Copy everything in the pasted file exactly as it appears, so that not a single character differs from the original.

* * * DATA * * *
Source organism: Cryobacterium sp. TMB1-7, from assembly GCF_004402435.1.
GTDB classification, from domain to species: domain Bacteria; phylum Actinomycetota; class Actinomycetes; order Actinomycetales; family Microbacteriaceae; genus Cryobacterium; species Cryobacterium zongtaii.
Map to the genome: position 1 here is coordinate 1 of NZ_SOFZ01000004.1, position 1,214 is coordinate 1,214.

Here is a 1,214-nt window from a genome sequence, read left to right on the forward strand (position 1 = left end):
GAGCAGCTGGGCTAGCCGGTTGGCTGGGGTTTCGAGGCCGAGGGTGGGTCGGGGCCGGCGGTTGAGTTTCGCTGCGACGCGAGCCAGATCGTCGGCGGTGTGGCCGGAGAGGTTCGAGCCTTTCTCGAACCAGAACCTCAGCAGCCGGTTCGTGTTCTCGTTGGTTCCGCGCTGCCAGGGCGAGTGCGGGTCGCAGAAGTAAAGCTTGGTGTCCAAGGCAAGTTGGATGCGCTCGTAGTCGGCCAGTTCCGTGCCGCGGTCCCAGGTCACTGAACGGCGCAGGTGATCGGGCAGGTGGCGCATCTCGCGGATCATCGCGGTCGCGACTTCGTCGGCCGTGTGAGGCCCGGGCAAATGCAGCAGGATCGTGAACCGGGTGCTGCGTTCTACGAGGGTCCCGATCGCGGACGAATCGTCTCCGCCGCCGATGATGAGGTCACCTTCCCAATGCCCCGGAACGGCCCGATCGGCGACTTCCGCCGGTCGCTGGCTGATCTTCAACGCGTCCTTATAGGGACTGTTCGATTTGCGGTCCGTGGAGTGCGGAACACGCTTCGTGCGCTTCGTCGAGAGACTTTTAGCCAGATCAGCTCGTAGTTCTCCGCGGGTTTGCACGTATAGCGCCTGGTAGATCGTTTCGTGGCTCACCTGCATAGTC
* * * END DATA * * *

Source organism: Cryobacterium sp. TMB1-7, from assembly GCF_004402435.1.
GTDB classification, from domain to species: domain Bacteria; phylum Actinomycetota; class Actinomycetes; order Actinomycetales; family Microbacteriaceae; genus Cryobacterium; species Cryobacterium zongtaii.
Map to the genome: position 1 here is coordinate 1 of NZ_SOFZ01000004.1, position 1,214 is coordinate 1,214.

Here is a 1,214-nt window from a genome sequence, read left to right on the forward strand (position 1 = left end):
GAGCAGCTGGGCTAGCCGGTTGGCTGGGGTTTCGAGGCCGAGGGTGGGTCGGGGCCGGCGGTTGAGTTTCGCTGCGACGCGAGCCAGATCGTCGGCGGTGTGGCCGGAGAGGTTCGAGCCTTTCTCGAACCAGAACCTCAGCAGCCGGTTCGTGTTCTCGTTGGTTCCGCGCTGCCAGGGCGAGTGCGGGTCGCAGAAGTAAAGCTTGGTGTCCAAGGCAAGTTGGATGCGCTCGTAGTCGGCCAGTTCCGTGCCGCGGTCCCAGGTCACTGAACGGCGCAGGTGATCGGGCAGGTGGCGCATCTCGCGGATCATCGCGGTCGCGACTTCGTCGGCCGTGTGAGGCCCGGGCAAATGCAGCAGGATCGTGAACCGGGTGCTGCGTTCTACGAGGGTCCCGATCGCGGACGAATCGTCTCCGCCGCCGATGATGAGGTCACCTTCCCAATGCCCCGGAACGGCCCGATCGGCGACTTCCGCCGGTCGCTGGCTGATCTTCAACGCGTCCTTATAGGGACTGTTCGATTTGCGGTCCGTGGAGTGCGGAACACGCTTCGTGCGCTTCGTCGAGAGACTTTTAGCCAGATCAGCTCGTAGTTCTCCGCGGGTTTGCACGTATAGCGCCTGGTAGATCGTTTCGTGGCTCACCTGCATAGTC